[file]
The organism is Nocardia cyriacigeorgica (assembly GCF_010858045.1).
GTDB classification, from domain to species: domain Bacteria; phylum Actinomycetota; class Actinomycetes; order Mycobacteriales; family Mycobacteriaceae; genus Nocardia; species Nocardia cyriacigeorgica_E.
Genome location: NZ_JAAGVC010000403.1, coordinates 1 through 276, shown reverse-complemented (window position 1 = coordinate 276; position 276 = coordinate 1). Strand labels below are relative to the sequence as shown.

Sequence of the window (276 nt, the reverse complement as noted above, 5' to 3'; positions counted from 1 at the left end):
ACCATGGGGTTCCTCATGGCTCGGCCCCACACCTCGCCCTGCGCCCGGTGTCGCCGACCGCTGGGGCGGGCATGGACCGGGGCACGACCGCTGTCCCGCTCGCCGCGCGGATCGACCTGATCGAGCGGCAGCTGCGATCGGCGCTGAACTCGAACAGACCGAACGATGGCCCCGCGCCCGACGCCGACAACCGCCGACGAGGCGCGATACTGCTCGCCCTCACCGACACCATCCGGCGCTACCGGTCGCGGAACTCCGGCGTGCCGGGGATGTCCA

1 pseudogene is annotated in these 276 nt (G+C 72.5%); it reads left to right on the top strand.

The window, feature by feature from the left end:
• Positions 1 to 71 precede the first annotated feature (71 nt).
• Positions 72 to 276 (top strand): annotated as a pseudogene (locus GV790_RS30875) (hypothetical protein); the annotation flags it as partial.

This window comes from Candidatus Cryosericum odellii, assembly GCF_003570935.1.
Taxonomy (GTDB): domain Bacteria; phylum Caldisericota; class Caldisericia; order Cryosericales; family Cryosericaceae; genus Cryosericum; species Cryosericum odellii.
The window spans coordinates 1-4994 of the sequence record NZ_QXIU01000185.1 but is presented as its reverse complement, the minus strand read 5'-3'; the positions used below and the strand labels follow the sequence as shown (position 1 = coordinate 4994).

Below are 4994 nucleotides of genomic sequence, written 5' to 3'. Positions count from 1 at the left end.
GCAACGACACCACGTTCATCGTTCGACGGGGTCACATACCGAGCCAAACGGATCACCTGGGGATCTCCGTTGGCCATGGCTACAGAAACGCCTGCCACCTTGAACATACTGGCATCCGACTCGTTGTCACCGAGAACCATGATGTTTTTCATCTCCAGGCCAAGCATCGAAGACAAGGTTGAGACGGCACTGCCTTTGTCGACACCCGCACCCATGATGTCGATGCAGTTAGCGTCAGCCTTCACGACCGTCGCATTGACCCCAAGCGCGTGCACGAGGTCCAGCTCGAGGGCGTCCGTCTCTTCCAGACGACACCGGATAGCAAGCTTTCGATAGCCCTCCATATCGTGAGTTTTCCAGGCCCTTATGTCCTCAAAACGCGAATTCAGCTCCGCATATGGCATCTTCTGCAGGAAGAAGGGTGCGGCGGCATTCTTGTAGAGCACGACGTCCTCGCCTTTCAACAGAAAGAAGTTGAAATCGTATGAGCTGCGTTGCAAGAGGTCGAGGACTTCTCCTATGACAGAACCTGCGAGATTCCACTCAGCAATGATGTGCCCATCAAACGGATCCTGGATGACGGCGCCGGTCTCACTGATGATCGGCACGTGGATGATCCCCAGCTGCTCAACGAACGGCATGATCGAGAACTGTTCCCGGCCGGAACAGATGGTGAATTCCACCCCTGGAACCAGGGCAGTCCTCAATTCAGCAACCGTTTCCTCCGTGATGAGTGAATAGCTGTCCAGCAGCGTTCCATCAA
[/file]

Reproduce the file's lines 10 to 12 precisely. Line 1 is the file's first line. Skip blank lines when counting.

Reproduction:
This window comes from Candidatus Cryosericum odellii, assembly GCF_003570935.1.
Taxonomy (GTDB): domain Bacteria; phylum Caldisericota; class Caldisericia; order Cryosericales; family Cryosericaceae; genus Cryosericum; species Cryosericum odellii.
The window spans coordinates 1-4994 of the sequence record NZ_QXIU01000185.1 but is presented as its reverse complement, the minus strand read 5'-3'; the positions used below and the strand labels follow the sequence as shown (position 1 = coordinate 4994).